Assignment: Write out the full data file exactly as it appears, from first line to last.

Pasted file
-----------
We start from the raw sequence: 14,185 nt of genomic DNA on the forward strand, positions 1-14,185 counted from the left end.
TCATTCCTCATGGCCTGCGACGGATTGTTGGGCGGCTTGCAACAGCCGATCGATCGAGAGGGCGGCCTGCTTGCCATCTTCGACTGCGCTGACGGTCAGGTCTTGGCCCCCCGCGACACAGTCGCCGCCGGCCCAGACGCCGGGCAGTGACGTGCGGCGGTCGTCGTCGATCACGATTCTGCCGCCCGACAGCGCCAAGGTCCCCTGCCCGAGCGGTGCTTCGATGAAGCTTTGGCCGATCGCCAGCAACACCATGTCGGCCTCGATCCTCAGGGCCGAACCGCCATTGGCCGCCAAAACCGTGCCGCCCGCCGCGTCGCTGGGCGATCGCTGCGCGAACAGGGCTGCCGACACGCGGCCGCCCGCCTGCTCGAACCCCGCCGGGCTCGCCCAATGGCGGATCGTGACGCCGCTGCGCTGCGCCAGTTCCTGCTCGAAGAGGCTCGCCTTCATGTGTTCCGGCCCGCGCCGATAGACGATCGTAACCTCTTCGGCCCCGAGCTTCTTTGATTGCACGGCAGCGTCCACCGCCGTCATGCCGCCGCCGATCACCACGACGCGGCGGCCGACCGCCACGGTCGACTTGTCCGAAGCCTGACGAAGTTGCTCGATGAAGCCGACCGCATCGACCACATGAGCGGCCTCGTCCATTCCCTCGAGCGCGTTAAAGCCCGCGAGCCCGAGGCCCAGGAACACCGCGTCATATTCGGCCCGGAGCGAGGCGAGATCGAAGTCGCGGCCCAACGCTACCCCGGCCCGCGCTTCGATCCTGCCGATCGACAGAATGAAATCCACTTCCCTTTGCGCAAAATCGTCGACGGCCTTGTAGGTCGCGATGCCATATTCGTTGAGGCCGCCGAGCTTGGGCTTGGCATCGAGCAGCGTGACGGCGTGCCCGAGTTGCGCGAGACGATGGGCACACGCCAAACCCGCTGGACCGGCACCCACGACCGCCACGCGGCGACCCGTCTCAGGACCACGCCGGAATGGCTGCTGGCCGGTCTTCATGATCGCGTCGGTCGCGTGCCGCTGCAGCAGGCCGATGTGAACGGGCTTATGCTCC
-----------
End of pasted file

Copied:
We start from the raw sequence: 14,185 nt of genomic DNA on the forward strand, positions 1-14,185 counted from the left end.
TCATTCCTCATGGCCTGCGACGGATTGTTGGGCGGCTTGCAACAGCCGATCGATCGAGAGGGCGGCCTGCTTGCCATCTTCGACTGCGCTGACGGTCAGGTCTTGGCCCCCCGCGACACAGTCGCCGCCGGCCCAGACGCCGGGCAGTGACGTGCGGCGGTCGTCGTCGATCACGATTCTGCCGCCCGACAGCGCCAAGGTCCCCTGCCCGAGCGGTGCTTCGATGAAGCTTTGGCCGATCGCCAGCAACACCATGTCGGCCTCGATCCTCAGGGCCGAACCGCCATTGGCCGCCAAAACCGTGCCGCCCGCCGCGTCGCTGGGCGATCGCTGCGCGAACAGGGCTGCCGACACGCGGCCGCCCGCCTGCTCGAACCCCGCCGGGCTCGCCCAATGGCGGATCGTGACGCCGCTGCGCTGCGCCAGTTCCTGCTCGAAGAGGCTCGCCTTCATGTGTTCCGGCCCGCGCCGATAGACGATCGTAACCTCTTCGGCCCCGAGCTTCTTTGATTGCACGGCAGCGTCCACCGCCGTCATGCCGCCGCCGATCACCACGACGCGGCGGCCGACCGCCACGGTCGACTTGTCCGAAGCCTGACGAAGTTGCTCGATGAAGCCGACCGCATCGACCACATGAGCGGCCTCGTCCATTCCCTCGAGCGCGTTAAAGCCCGCGAGCCCGAGGCCCAGGAACACCGCGTCATATTCGGCCCGGAGCGAGGCGAGATCGAAGTCGCGGCCCAACGCTACCCCGGCCCGCGCTTCGATCCTGCCGATCGACAGAATGAAATCCACTTCCCTTTGCGCAAAATCGTCGACGGCCTTGTAGGTCGCGATGCCATATTCGTTGAGGCCGCCGAGCTTGGGCTTGGCATCGAGCAGCGTGACGGCGTGCCCGAGTTGCGCGAGACGATGGGCACACGCCAAACCCGCTGGACCGGCACCCACGACCGCCACGCGGCGACCCGTCTCAGGACCACGCCGGAATGGCTGCTGGCCGGTCTTCATGATCGCGTCGGTCGCGTGCCGCTGCAGCAGGCCGATGTGAACGGGCTTATGCTCC